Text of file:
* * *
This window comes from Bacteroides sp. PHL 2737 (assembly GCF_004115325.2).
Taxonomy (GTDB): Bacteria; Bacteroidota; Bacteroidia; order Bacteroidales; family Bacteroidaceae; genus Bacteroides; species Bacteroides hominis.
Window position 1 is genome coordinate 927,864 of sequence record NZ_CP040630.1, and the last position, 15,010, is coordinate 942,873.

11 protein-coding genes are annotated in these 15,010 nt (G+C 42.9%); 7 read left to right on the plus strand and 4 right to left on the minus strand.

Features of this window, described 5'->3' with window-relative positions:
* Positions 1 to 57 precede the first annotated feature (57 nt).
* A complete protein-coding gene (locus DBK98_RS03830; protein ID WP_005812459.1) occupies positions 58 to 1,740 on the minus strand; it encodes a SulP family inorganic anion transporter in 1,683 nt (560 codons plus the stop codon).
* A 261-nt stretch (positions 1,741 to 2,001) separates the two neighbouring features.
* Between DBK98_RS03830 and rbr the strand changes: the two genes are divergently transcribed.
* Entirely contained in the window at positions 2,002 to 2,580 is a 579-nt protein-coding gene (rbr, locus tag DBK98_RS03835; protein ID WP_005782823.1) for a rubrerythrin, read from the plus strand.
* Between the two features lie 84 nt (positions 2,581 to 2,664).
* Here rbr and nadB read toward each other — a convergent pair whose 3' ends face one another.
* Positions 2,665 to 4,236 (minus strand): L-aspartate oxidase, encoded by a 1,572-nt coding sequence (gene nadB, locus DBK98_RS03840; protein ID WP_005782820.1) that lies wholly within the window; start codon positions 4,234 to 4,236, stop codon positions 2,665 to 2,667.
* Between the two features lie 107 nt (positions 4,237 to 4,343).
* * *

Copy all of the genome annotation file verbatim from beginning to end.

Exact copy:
This window comes from Bacteroides sp. PHL 2737 (assembly GCF_004115325.2).
Taxonomy (GTDB): Bacteria; Bacteroidota; Bacteroidia; order Bacteroidales; family Bacteroidaceae; genus Bacteroides; species Bacteroides hominis.
Window position 1 is genome coordinate 927,864 of sequence record NZ_CP040630.1, and the last position, 15,010, is coordinate 942,873.

11 protein-coding genes are annotated in these 15,010 nt (G+C 42.9%); 7 read left to right on the plus strand and 4 right to left on the minus strand.

Features of this window, described 5'->3' with window-relative positions:
* Positions 1 to 57 precede the first annotated feature (57 nt).
* A complete protein-coding gene (locus DBK98_RS03830; protein ID WP_005812459.1) occupies positions 58 to 1,740 on the minus strand; it encodes a SulP family inorganic anion transporter in 1,683 nt (560 codons plus the stop codon).
* A 261-nt stretch (positions 1,741 to 2,001) separates the two neighbouring features.
* Between DBK98_RS03830 and rbr the strand changes: the two genes are divergently transcribed.
* Entirely contained in the window at positions 2,002 to 2,580 is a 579-nt protein-coding gene (rbr, locus tag DBK98_RS03835; protein ID WP_005782823.1) for a rubrerythrin, read from the plus strand.
* Between the two features lie 84 nt (positions 2,581 to 2,664).
* Here rbr and nadB read toward each other — a convergent pair whose 3' ends face one another.
* Positions 2,665 to 4,236 (minus strand): L-aspartate oxidase, encoded by a 1,572-nt coding sequence (gene nadB, locus DBK98_RS03840; protein ID WP_005782820.1) that lies wholly within the window; start codon positions 4,234 to 4,236, stop codon positions 2,665 to 2,667.
* Between the two features lie 107 nt (positions 4,237 to 4,343).